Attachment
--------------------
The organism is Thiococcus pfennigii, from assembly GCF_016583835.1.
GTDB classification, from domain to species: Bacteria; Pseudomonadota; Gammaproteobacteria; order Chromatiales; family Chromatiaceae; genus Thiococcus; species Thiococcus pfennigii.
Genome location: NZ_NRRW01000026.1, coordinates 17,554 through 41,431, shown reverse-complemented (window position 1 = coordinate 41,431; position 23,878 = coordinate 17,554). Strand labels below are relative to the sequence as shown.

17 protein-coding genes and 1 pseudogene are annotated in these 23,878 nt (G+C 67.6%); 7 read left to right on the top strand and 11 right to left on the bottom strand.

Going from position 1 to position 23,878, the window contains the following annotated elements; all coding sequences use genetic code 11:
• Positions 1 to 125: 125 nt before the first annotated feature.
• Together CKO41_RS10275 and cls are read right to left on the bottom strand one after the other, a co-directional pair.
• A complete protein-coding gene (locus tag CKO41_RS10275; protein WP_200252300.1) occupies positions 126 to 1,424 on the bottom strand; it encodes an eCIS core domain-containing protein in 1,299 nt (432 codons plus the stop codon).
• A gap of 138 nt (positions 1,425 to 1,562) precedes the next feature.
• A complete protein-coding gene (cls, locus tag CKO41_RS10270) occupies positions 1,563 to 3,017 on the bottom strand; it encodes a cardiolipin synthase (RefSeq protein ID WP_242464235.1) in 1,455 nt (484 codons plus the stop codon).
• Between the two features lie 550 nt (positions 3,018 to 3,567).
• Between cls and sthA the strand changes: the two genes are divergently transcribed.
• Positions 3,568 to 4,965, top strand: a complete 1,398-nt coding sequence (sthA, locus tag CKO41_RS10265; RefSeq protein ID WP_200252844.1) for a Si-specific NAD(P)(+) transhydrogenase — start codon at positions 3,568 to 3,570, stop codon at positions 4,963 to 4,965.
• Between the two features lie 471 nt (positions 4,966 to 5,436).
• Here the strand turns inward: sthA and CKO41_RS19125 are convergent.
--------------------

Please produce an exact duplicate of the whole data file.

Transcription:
The organism is Thiococcus pfennigii, from assembly GCF_016583835.1.
GTDB classification, from domain to species: Bacteria; Pseudomonadota; Gammaproteobacteria; order Chromatiales; family Chromatiaceae; genus Thiococcus; species Thiococcus pfennigii.
Genome location: NZ_NRRW01000026.1, coordinates 17,554 through 41,431, shown reverse-complemented (window position 1 = coordinate 41,431; position 23,878 = coordinate 17,554). Strand labels below are relative to the sequence as shown.

17 protein-coding genes and 1 pseudogene are annotated in these 23,878 nt (G+C 67.6%); 7 read left to right on the top strand and 11 right to left on the bottom strand.

Going from position 1 to position 23,878, the window contains the following annotated elements; all coding sequences use genetic code 11:
• Positions 1 to 125: 125 nt before the first annotated feature.
• Together CKO41_RS10275 and cls are read right to left on the bottom strand one after the other, a co-directional pair.
• A complete protein-coding gene (locus tag CKO41_RS10275; protein WP_200252300.1) occupies positions 126 to 1,424 on the bottom strand; it encodes an eCIS core domain-containing protein in 1,299 nt (432 codons plus the stop codon).
• A gap of 138 nt (positions 1,425 to 1,562) precedes the next feature.
• A complete protein-coding gene (cls, locus tag CKO41_RS10270) occupies positions 1,563 to 3,017 on the bottom strand; it encodes a cardiolipin synthase (RefSeq protein ID WP_242464235.1) in 1,455 nt (484 codons plus the stop codon).
• Between the two features lie 550 nt (positions 3,018 to 3,567).
• Between cls and sthA the strand changes: the two genes are divergently transcribed.
• Positions 3,568 to 4,965, top strand: a complete 1,398-nt coding sequence (sthA, locus tag CKO41_RS10265; RefSeq protein ID WP_200252844.1) for a Si-specific NAD(P)(+) transhydrogenase — start codon at positions 3,568 to 3,570, stop codon at positions 4,963 to 4,965.
• Between the two features lie 471 nt (positions 4,966 to 5,436).
• Here the strand turns inward: sthA and CKO41_RS19125 are convergent.